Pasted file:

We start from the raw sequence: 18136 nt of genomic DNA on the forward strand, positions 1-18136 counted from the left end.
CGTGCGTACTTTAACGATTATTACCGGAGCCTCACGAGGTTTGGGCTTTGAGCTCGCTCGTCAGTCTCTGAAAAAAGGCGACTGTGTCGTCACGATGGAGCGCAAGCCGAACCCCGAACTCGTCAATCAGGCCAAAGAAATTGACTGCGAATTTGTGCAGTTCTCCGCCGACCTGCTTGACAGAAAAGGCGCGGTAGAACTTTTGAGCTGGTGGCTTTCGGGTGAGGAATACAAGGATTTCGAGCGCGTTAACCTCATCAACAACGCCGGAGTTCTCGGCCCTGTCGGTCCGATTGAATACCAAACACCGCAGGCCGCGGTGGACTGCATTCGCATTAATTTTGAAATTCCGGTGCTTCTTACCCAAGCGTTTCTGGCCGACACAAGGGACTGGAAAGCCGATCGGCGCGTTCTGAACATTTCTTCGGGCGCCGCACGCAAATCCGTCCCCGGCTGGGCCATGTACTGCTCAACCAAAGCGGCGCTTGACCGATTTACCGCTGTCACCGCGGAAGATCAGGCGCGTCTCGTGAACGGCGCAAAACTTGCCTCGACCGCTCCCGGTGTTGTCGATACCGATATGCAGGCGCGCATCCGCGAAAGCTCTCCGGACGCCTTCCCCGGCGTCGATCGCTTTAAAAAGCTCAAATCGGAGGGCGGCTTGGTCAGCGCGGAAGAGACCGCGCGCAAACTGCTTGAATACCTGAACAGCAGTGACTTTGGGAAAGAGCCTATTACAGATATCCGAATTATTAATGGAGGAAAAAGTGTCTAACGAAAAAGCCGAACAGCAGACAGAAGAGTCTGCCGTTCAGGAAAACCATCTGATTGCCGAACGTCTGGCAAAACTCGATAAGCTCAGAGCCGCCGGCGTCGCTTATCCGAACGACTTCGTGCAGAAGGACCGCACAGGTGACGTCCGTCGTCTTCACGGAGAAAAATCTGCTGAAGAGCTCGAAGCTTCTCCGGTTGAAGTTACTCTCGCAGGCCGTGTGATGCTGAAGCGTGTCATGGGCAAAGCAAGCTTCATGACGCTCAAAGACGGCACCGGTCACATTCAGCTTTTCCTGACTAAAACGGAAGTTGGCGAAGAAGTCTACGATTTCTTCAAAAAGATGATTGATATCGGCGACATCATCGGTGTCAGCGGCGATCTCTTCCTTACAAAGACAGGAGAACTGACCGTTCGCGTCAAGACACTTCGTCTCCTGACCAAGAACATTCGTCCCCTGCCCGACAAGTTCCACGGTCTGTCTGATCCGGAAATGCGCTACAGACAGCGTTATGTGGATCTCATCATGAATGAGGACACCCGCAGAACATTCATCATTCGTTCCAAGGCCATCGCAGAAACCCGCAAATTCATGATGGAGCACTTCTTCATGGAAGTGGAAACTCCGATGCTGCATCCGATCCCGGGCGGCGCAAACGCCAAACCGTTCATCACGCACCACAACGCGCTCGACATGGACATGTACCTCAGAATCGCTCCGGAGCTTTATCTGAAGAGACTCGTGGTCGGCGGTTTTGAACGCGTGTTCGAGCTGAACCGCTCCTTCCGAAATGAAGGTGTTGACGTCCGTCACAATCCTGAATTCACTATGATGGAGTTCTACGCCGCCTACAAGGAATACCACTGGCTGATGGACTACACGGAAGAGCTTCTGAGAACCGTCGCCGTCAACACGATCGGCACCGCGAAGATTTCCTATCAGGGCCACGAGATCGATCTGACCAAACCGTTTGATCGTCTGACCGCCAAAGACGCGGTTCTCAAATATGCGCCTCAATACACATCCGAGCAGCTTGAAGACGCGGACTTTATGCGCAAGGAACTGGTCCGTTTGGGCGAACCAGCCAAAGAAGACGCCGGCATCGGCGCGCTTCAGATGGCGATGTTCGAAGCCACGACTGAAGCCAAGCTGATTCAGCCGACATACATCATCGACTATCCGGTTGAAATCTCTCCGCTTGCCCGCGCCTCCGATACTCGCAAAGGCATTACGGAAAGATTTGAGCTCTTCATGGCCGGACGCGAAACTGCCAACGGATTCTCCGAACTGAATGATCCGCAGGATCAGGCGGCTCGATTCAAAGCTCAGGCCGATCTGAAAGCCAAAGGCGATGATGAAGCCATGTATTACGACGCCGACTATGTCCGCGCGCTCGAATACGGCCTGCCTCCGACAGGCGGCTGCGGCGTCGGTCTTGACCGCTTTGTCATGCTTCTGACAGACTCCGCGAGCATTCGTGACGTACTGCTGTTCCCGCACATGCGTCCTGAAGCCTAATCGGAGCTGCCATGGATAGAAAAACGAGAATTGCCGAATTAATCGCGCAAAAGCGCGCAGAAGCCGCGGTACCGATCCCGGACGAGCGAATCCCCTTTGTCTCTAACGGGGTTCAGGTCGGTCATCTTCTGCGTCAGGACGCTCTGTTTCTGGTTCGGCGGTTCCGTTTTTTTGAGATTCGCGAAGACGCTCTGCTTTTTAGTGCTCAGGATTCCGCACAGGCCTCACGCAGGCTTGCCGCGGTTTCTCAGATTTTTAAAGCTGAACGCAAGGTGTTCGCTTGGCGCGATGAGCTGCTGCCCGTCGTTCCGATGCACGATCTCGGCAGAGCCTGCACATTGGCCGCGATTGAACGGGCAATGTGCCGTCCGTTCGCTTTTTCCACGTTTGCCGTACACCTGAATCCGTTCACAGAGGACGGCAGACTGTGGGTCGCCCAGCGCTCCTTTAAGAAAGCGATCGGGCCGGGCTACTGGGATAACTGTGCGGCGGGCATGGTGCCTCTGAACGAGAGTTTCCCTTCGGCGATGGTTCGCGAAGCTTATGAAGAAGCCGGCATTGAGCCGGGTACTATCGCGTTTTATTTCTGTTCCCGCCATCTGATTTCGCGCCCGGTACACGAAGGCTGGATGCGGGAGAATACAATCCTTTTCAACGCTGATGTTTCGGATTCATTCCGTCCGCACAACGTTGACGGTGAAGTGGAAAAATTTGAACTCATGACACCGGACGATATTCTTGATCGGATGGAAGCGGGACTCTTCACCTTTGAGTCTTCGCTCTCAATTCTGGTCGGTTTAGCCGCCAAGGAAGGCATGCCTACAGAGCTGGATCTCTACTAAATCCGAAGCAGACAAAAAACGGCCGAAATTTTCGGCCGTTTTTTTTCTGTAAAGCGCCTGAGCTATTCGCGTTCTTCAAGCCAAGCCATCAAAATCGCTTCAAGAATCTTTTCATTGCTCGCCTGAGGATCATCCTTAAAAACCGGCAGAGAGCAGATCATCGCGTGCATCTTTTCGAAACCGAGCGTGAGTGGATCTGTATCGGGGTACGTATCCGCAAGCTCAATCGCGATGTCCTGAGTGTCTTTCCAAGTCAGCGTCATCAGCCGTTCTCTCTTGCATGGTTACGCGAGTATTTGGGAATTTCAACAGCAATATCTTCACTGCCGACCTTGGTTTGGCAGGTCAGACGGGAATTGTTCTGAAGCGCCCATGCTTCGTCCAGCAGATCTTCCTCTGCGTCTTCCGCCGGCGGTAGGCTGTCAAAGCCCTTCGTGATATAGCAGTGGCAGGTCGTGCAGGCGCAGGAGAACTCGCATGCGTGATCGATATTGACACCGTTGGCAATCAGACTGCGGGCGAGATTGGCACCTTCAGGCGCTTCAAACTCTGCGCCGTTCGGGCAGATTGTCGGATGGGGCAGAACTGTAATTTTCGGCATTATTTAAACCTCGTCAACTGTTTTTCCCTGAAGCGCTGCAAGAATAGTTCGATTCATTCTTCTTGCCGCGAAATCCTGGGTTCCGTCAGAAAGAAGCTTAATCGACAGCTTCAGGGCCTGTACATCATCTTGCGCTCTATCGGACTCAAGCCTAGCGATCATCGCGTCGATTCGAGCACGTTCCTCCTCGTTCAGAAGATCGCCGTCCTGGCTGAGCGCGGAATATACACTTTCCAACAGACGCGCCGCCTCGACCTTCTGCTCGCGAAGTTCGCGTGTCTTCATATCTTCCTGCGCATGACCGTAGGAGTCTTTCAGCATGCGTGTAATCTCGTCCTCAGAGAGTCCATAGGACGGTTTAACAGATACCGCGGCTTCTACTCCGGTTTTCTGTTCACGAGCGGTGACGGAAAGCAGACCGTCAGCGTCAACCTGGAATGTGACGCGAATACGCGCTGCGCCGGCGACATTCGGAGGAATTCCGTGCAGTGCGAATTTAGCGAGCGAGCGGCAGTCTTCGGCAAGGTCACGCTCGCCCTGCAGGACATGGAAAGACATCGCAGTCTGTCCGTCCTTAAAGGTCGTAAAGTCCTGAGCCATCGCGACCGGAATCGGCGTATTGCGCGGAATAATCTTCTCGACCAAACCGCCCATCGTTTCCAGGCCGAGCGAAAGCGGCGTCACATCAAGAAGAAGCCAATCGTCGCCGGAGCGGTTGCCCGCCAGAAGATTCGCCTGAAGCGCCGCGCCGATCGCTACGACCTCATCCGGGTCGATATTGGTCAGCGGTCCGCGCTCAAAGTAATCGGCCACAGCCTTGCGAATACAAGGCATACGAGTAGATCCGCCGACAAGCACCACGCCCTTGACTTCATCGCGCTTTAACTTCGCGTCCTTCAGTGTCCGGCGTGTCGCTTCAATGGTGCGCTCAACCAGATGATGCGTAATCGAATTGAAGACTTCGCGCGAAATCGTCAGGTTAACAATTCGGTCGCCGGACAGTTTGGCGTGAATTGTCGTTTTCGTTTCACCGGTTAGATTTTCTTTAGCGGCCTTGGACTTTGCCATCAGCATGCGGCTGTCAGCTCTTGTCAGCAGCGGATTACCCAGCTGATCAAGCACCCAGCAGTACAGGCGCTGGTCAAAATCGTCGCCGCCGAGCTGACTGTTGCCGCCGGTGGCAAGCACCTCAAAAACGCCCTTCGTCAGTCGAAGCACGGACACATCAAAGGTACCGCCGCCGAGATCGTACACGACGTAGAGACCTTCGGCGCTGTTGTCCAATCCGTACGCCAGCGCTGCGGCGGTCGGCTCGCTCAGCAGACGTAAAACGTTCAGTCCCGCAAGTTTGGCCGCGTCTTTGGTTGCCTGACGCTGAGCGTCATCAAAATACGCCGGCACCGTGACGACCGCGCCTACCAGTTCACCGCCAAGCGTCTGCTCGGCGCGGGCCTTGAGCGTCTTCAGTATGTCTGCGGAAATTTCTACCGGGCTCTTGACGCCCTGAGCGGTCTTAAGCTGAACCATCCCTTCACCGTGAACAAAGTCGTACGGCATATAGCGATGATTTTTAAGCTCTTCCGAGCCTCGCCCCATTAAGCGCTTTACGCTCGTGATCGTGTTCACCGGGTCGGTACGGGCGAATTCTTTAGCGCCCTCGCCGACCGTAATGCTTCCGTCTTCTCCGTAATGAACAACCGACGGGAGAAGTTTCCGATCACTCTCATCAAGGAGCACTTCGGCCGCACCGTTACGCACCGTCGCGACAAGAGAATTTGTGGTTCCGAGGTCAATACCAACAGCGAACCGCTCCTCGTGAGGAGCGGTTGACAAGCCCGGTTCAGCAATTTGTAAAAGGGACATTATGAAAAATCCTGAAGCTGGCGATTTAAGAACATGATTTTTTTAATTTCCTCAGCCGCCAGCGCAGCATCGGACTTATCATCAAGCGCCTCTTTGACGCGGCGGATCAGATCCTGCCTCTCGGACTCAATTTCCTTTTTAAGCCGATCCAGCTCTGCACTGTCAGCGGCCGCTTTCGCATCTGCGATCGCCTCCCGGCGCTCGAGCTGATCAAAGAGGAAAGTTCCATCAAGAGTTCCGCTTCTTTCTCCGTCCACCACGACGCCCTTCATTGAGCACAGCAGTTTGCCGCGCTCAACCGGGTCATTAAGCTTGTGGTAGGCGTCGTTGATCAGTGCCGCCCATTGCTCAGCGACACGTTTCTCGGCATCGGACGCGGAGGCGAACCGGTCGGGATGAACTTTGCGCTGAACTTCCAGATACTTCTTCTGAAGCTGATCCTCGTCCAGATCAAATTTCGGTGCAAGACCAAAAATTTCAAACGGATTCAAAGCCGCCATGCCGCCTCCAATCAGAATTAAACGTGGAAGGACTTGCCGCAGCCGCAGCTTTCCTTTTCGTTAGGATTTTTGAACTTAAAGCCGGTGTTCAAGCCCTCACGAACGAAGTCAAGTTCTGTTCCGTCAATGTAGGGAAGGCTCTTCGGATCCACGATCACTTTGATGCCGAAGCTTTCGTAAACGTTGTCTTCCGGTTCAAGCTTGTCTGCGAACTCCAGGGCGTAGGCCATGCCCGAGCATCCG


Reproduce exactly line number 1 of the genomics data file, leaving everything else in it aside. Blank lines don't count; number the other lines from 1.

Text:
We start from the raw sequence: 18136 nt of genomic DNA on the forward strand, positions 1-18136 counted from the left end.